ISPRS Annals of the Photogrammetry, Remote Sensing and Spatial Information Sciences
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Volume II-2/W2
ISPRS Ann. Photogramm. Remote Sens. Spatial Inf. Sci., II-2/W2, 199–206, 2015
https://doi.org/10.5194/isprsannals-II-2-W2-199-2015
© Author(s) 2015. This work is distributed under
the Creative Commons Attribution 3.0 License.
ISPRS Ann. Photogramm. Remote Sens. Spatial Inf. Sci., II-2/W2, 199–206, 2015
https://doi.org/10.5194/isprsannals-II-2-W2-199-2015
© Author(s) 2015. This work is distributed under
the Creative Commons Attribution 3.0 License.

  19 Oct 2015

19 Oct 2015

TECTONIC MOTION OF MALAYSIA: ANALYSIS FROM YEARS 2001 TO 2013

J. Gill, N. S. Shariff, K. Omar, and Z. M. Amin J. Gill et al.
  • Faculty of Geoinformation and Real-Estate, Universiti Teknologi Malaysia, 81310 Skudai, Johor, Malaysia

Keywords: Tectonic Motion, Earthquakes, GNSS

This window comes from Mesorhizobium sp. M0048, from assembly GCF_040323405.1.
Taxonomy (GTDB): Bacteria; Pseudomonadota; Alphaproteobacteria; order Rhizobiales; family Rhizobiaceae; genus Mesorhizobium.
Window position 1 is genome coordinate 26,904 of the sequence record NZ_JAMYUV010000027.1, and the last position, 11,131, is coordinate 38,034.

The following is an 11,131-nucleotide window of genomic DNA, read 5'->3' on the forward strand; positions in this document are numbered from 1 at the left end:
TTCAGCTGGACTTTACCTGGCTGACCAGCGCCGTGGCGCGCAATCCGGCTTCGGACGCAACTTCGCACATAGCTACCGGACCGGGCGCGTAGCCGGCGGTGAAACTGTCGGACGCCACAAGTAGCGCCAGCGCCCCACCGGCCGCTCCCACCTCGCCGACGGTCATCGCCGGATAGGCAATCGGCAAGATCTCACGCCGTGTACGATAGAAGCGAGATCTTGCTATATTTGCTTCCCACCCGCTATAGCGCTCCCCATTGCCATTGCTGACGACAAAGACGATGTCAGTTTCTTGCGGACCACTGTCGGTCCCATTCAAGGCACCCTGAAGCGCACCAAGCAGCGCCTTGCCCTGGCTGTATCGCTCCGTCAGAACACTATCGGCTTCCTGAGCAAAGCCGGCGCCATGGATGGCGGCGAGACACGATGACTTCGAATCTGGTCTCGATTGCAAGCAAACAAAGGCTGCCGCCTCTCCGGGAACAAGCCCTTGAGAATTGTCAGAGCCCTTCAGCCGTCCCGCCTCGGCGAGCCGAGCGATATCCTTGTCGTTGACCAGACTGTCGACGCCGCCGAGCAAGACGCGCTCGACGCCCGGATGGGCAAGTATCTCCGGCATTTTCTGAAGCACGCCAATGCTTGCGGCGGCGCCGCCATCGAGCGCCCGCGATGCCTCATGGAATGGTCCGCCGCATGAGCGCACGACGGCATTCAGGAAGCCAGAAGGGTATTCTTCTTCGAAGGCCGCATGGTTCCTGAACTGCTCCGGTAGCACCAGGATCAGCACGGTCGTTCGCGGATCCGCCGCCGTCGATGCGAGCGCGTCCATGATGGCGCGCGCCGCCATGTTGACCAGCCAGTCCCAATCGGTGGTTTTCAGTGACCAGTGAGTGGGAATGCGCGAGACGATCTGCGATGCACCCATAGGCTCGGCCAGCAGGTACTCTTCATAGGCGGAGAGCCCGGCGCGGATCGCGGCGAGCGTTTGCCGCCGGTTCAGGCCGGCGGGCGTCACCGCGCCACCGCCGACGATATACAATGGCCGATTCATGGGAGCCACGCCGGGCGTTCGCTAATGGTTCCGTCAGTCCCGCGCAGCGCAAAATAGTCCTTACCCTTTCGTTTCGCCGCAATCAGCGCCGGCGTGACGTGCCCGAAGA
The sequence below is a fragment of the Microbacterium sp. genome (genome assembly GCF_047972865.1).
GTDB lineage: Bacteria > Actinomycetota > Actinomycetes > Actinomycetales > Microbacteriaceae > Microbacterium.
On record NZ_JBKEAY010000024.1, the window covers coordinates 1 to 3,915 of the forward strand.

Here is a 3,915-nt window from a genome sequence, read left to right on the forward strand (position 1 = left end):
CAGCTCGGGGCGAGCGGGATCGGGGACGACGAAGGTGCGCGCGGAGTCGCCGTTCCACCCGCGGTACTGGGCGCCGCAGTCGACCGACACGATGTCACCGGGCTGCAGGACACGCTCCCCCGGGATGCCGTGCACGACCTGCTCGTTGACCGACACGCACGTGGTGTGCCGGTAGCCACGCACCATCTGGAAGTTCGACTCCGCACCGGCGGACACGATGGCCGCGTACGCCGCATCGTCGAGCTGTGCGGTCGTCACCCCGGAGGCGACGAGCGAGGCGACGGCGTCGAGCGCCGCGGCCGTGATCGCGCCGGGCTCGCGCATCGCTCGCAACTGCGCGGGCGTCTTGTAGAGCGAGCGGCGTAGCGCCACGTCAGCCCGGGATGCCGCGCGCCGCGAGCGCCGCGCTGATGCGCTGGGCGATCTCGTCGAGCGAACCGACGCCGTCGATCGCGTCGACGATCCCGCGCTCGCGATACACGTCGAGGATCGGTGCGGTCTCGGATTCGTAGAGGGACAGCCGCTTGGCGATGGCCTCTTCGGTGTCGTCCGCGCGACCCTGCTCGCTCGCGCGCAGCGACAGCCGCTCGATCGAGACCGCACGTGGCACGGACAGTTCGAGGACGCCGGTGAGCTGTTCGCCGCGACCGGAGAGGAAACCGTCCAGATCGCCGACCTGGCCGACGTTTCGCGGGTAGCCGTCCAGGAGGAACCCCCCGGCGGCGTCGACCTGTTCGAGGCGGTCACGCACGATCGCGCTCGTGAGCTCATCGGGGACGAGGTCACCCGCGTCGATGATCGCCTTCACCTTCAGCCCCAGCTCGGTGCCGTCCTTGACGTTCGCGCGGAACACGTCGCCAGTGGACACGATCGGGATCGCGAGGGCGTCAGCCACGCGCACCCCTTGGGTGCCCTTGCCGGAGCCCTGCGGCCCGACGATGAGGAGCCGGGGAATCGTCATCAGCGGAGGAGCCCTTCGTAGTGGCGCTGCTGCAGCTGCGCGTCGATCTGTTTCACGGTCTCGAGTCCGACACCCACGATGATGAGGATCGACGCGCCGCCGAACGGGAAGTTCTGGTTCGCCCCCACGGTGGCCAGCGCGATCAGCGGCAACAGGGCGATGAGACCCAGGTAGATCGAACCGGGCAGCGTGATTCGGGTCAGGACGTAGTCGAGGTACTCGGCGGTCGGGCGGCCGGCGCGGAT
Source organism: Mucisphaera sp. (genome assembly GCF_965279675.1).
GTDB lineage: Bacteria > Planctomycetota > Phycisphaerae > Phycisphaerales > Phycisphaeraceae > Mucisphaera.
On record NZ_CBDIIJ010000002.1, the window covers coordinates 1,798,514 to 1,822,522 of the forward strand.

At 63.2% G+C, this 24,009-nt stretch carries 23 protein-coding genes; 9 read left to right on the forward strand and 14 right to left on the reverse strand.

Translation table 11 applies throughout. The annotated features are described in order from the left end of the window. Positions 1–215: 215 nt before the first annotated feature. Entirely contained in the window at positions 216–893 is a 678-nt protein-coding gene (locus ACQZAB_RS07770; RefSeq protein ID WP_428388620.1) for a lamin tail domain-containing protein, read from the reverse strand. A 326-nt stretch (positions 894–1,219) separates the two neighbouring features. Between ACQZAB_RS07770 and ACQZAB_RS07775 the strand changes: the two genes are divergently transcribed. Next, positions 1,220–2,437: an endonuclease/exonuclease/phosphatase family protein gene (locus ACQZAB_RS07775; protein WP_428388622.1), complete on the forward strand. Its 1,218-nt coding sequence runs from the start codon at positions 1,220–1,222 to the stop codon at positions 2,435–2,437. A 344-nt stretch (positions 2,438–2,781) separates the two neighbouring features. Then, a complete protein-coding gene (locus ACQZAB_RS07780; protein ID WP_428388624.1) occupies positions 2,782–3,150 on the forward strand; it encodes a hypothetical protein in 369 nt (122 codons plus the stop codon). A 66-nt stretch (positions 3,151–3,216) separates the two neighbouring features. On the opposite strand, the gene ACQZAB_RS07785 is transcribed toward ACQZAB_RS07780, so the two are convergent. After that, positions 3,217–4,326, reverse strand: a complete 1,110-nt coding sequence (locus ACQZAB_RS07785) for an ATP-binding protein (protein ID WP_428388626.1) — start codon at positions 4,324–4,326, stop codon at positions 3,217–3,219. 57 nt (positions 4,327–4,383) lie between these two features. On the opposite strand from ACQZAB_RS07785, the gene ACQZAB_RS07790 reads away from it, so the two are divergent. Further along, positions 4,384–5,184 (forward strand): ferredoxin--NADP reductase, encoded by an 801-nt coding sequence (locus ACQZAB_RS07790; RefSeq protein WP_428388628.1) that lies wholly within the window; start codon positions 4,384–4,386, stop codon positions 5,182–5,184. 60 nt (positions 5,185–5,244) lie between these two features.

Abstract. This paper seeks to investigate the tectonic motion of Malaysia using the Malaysian Active GPS Station (MASS) and Malaysia Realtime Kinematic GNSS Network (MyRTKnet) data from years 2001 to 2013. GNSS data were processed using Bernese 5.0, and plotted as a time series; whereby the period before and after the 2004 Sumatra-Andaman mega earthquake are plotted separately. From the time series, episodic events and stable inter-seismic deformation period are analysed. The results indicate that the 2001- 2004 and 2008-2011 periods were free from episodic events; hence, chosen to depict the tectonic motion of Malaysia before and after 2004 Sumatra-Andaman earthquake, respectively. The motion had a major change in direction and rate, especially for East Malaysia and South Peninsular Malaysia. This indicates there exist a long-term post-seismic deformation due to the 2004 mega earthquake. Nonetheless, the 2008-2011 inter-seismic period is stable, and suitable to represent the current long-term tectonic motion of Malaysia: Peninsular and East Malaysia moves south-east, at an average velocity of 0.89 ±0.01 cm/yr south and 1.70 ±0.02 cm/yr east, and 1.06 ±0.01 cm/yr south and 2.50 ±0.02 cm/yr east, respectively. In addition, the co-seismic motion for the 2005 Nias, 2007 Bengkulu and 2012 Northern Sumatra earthquakes after the 2004 Sumatra-Andaman earthquake are relatively small, indicating these three earthquakes have no significant contribution to the long-term tectonic motion of Malaysia. Overall, this paper aims to provide a general insight into the tectonic motion of Malaysia which, expectedly, may benefit other scientific fields.